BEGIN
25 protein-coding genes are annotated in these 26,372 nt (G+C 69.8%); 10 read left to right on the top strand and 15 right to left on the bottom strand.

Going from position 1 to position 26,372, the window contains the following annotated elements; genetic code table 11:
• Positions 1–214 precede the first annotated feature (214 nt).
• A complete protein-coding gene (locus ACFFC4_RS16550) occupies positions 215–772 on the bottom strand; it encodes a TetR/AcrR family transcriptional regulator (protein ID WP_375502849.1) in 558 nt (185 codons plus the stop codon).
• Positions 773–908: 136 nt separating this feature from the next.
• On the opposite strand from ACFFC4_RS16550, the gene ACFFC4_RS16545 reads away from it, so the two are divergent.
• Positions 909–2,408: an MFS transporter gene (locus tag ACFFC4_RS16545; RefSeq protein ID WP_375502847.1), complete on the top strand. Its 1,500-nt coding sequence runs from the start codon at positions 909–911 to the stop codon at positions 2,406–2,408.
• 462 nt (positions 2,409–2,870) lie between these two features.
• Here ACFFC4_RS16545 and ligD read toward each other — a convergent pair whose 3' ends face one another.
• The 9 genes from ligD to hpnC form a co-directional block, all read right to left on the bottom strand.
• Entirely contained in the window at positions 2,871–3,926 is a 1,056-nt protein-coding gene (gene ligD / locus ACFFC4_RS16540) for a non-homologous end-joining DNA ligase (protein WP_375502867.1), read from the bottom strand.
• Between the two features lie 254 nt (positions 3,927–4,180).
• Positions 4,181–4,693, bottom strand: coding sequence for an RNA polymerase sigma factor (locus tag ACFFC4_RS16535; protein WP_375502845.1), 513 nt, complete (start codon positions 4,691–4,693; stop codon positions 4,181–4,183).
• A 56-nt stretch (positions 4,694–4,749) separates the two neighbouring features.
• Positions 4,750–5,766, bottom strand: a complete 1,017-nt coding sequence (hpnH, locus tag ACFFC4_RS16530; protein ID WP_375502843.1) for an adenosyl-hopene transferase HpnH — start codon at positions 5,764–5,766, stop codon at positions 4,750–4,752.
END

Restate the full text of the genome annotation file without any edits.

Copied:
25 protein-coding genes are annotated in these 26,372 nt (G+C 69.8%); 10 read left to right on the top strand and 15 right to left on the bottom strand.

Going from position 1 to position 26,372, the window contains the following annotated elements; genetic code table 11:
• Positions 1–214 precede the first annotated feature (214 nt).
• A complete protein-coding gene (locus ACFFC4_RS16550) occupies positions 215–772 on the bottom strand; it encodes a TetR/AcrR family transcriptional regulator (protein ID WP_375502849.1) in 558 nt (185 codons plus the stop codon).
• Positions 773–908: 136 nt separating this feature from the next.
• On the opposite strand from ACFFC4_RS16550, the gene ACFFC4_RS16545 reads away from it, so the two are divergent.
• Positions 909–2,408: an MFS transporter gene (locus tag ACFFC4_RS16545; RefSeq protein ID WP_375502847.1), complete on the top strand. Its 1,500-nt coding sequence runs from the start codon at positions 909–911 to the stop codon at positions 2,406–2,408.
• 462 nt (positions 2,409–2,870) lie between these two features.
• Here ACFFC4_RS16545 and ligD read toward each other — a convergent pair whose 3' ends face one another.
• The 9 genes from ligD to hpnC form a co-directional block, all read right to left on the bottom strand.
• Entirely contained in the window at positions 2,871–3,926 is a 1,056-nt protein-coding gene (gene ligD / locus ACFFC4_RS16540) for a non-homologous end-joining DNA ligase (protein WP_375502867.1), read from the bottom strand.
• Between the two features lie 254 nt (positions 3,927–4,180).
• Positions 4,181–4,693, bottom strand: coding sequence for an RNA polymerase sigma factor (locus tag ACFFC4_RS16535; protein WP_375502845.1), 513 nt, complete (start codon positions 4,691–4,693; stop codon positions 4,181–4,183).
• A 56-nt stretch (positions 4,694–4,749) separates the two neighbouring features.
• Positions 4,750–5,766, bottom strand: a complete 1,017-nt coding sequence (hpnH, locus tag ACFFC4_RS16530; protein ID WP_375502843.1) for an adenosyl-hopene transferase HpnH — start codon at positions 5,764–5,766, stop codon at positions 4,750–4,752.